Good Omens: The Nice and Accurate Prophecies of Agnes Nutter, Witch
by: Terry Pratchett and Neil Gaiman
According to The Nice and Accurate Prophecies of Agnes Nutter, Witch (the world’s only completely accurate book of prophecies, written in 1655, before she exploded), the world will end on a Saturday. Next Saturday, in fact. Just before dinner.
So the armies of Good and Evil are amassing, Atlantis is rising, frogs are falling, tempers are flaring. Everything appears to be going according to Divine Plan. Except a somewhat fussy angel and a fast-living demon—both of whom have lived amongst Earth’s mortals since The Beginning and have grown rather fond of the lifestyle—are not actually looking forward to the coming Rapture.
And someone seems to have misplaced the Antichrist . . . (Goodreads)
Let me start by saying I really wanted to love this book. I really, really did. I’ve heard so many people talk about how great it is, and I adore both Terry Pratchett and Neil Gaiman, but the thing is I seem to adore them a bit less together. I’ve never read a book that was co-written by more than one author before, and it really threw me off, especially since Pratchett and Gaiman have very different writing styles. It made it really easy to pick up on who wrote which part, which brought me pretty far out of the story at times.
The story itself… could have been better. It’s a curious concept, and I enjoyed some parts of it, but I feel like there was just too much going on, to the point where it was hard to keep track of what exactly was going on and who was doing what with who and why. There were a lot of bits that seemed almost pointlessly random – aliens that pop up for a page or so and then disappear for the rest of the novel, to give one example. I get that there’s supposed to be crazy things happening because it’s the end of the world, but the alien bit (there are other examples, but this is the one that stuck out most to me/irritated me the most) just seemed to come out of nowhere, and it really changed the whole feel of the book for me.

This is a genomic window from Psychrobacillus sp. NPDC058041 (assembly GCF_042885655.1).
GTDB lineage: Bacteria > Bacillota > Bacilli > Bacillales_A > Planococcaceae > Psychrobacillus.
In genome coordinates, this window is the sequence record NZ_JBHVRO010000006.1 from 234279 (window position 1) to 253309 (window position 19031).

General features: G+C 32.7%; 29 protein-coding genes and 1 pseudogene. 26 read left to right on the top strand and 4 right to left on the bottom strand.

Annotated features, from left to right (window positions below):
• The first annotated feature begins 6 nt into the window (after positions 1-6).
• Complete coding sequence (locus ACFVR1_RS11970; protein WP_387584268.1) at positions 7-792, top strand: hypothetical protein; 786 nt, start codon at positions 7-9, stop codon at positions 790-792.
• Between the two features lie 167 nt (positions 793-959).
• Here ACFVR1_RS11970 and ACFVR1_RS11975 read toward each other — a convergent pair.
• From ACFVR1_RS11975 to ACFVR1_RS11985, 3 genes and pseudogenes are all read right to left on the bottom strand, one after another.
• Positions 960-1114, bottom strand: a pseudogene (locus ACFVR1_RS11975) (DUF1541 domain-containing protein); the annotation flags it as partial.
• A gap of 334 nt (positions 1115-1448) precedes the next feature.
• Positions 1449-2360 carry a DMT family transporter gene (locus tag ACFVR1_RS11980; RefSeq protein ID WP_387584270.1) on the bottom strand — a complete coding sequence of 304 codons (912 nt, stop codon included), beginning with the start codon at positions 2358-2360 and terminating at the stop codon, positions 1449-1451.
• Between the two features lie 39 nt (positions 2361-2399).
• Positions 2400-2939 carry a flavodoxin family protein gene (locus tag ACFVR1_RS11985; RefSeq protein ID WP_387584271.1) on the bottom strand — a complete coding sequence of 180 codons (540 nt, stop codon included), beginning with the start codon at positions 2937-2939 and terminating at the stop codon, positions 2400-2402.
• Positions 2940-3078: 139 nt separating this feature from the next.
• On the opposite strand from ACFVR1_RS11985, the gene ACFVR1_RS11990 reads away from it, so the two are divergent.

The characters were interesting and diverse, but again, there were so many to keep up with. Minor characters were introduced and then forgotten about so many times, and with all the separate story lines to keep up with already, this just made it more of a frustrating read than anything. There’s Adam and the Them, Aziraphale and Crowley, Anathema Device and Newt Pulsifer, Madame Tracy and Shadwell, the Four Bikers of the Apocalypse, a number of demons/Dukes of Hell, the Satanic nuns, Warlock, Dog, etc., etc., etc. And nearly all of them get their own section(s) focusing on their P.O.V. It’s like watching an entire television series’ worth of plot and character drama in a few hours. It’s exhausting. I feel like it would have been better if each character (or group of characters) would have gotten their own chapter, but with the way the book is set up (separated by days rather than individual chapters), it’s just so much to handle, and it tends to be overwhelming at times.
All in all, I’d say it’s a decent read, especially if you’re a lover of Terry Pratchett and/or Neil Gaiman, but it’s definitely not their best. Maybe it would have been different if they had more similar writing styles, or if they had decided to make a Good Omens series rather than trying to stuff everything in one book, but as it is now, I think I’ll just stick with solo Pratchett/Gaiman works.